Miami-Dade County commissioners may soon extend to all future purchases of cybersecurity software and hardware the “buy American” policy they adopted last year for steel products. This change would also come with increased scrutiny of employees of cybersecurity vendors.

On Tuesday, the Miami-Dade Commission is due to vote on a final vote on a draft order by Jose “Pepe” Diaz this would create a new “Cybersecurity Information Technology Protection and Procurement Program”.

As part of the program, all future cybersecurity solicitations are expected to include language requiring products to be made in the United States.

As was the case with the county”Buy the U.S. Iron and Steel Supply Plan“, exceptions would be made if a product needed does not have a U.S. manufacturer, if the domestic products available are of unsatisfactory quality, or on the written recommendation of the Mayor of Miami-Dade Daniella Levine Cava and subsequent approval by the Commission.

Earlier this month, commissioners in committee approved another workaround to enable the purchase of products that are not classified as prohibited under the National Defense Authorization Act John S. McCain (NDAA).

Since the order would only apply to contracts subject to Commission approval, the rule would not apply to transactions under $1 million. However, Miami-Dade’s chief financial officer Ed Marquez said the administration “is willing to extend (the requirement) to all of our purchases of these types of products.”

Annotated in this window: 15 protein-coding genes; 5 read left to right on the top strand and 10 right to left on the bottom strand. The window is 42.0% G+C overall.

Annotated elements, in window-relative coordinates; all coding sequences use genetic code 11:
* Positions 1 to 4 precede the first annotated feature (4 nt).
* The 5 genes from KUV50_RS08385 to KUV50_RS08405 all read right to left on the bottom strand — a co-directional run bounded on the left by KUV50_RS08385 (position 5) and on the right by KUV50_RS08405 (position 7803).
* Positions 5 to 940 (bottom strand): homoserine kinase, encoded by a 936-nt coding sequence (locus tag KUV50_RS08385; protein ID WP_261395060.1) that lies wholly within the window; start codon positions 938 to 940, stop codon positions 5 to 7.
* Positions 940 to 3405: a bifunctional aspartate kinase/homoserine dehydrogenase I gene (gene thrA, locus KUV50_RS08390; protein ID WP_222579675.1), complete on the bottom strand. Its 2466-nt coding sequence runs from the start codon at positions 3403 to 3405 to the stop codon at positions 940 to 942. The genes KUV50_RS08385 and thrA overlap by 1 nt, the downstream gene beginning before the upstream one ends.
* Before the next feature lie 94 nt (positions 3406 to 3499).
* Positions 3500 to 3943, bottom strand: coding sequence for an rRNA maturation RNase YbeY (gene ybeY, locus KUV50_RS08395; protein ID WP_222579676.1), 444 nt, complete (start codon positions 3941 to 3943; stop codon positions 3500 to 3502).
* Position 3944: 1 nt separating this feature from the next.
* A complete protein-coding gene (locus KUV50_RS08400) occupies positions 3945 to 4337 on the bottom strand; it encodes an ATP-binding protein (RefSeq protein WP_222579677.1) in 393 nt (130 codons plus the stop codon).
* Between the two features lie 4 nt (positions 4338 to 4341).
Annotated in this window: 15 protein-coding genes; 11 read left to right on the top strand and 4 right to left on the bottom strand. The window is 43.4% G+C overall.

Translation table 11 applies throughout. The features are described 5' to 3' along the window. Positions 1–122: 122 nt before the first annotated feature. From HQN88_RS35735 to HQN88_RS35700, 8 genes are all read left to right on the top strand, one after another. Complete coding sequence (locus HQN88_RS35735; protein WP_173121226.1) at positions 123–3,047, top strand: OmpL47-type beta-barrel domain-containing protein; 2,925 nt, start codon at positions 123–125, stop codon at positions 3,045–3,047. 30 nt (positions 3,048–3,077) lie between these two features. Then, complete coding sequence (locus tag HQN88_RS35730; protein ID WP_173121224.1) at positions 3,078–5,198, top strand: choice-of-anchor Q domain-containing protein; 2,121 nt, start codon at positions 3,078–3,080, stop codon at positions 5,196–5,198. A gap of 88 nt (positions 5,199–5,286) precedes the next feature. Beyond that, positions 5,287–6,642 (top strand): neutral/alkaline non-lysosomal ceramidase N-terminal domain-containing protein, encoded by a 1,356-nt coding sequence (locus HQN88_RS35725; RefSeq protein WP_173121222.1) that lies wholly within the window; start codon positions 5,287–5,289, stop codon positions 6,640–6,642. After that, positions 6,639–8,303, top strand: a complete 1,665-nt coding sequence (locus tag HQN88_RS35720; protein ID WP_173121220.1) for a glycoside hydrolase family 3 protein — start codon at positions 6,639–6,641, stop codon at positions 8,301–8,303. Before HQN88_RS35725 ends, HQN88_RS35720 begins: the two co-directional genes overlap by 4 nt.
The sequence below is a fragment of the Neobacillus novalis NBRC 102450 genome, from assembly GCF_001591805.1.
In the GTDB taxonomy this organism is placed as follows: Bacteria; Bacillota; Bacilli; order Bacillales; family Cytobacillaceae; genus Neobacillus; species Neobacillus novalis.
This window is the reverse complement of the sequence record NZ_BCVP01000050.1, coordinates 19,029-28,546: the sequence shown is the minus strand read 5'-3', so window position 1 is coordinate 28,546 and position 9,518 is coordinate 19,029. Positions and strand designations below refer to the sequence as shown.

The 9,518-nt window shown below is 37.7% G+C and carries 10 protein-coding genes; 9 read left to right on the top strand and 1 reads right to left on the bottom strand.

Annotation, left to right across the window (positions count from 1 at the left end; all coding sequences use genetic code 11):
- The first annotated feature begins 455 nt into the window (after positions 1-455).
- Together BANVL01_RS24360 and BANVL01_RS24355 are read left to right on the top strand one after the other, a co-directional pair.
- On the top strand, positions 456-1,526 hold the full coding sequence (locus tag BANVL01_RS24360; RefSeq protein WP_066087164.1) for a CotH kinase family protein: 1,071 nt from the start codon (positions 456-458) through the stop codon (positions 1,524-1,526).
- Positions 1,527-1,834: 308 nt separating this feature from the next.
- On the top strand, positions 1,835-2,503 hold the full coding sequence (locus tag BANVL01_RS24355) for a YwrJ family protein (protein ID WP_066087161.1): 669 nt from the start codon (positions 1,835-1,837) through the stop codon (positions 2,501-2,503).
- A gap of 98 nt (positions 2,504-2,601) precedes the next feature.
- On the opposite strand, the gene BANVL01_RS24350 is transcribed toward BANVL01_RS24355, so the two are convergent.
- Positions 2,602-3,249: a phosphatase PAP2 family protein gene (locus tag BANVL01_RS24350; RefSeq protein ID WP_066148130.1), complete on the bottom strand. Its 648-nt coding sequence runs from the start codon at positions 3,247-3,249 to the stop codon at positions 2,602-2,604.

An amendment reflecting that commitment was still pending on Friday.

The order would also establish a new rule requiring all vendor employees with cybersecurity access to undergo an “enhanced security review” before being granted access to county systems.

It provides few details on what such a review would entail, defining it only as “security checks or reviews that the county mayor or county mayor’s designate deems necessary to protect the security of networks, devices , County Information Technology Programs and Data”.

Diaz’s order follows several cyberattacks on local governments, including public school systems in Miami Dade and Broward counties.

Miami-Dade’s cybersecurity infrastructure currently consists of a ‘mix’ of domestic and foreign products, according to Miami-Dade’s chief security officer Lars Schmekel.

The county’s firewall technology, for example, comes from the United States and Israel. Israel also manufactures many of the county police department’s forensic tools.

Schmekel admitted that it would be difficult for Miami-Dade to source its cybersecurity products exclusively from U.S. manufacturers, noting that about 80% of chipsets are made overseas, particularly in the Pacific Rim.

None, however, are on the NDAA list, he said.

“We checked some of them,” he added.

Ask by Danielle Cohen Higgins if Diaz’s prescription – who Sally Heyman, Rebecca Sosa and Javier Souto have co-sponsored — would increase costs, Schmekel said the county would continue to hold competitive solicitations to “get the best prices.”

“It’s very difficult to project what the ultimate tax impact may be on this legislation, but it’s not just buy American legislation,” he said. “We don’t buy from the National Defense Authorization Act’s prohibited list of companies, so we have the ability to buy from companies outside the United States, and there are many, many reputable cybersecurity companies outside the United States”

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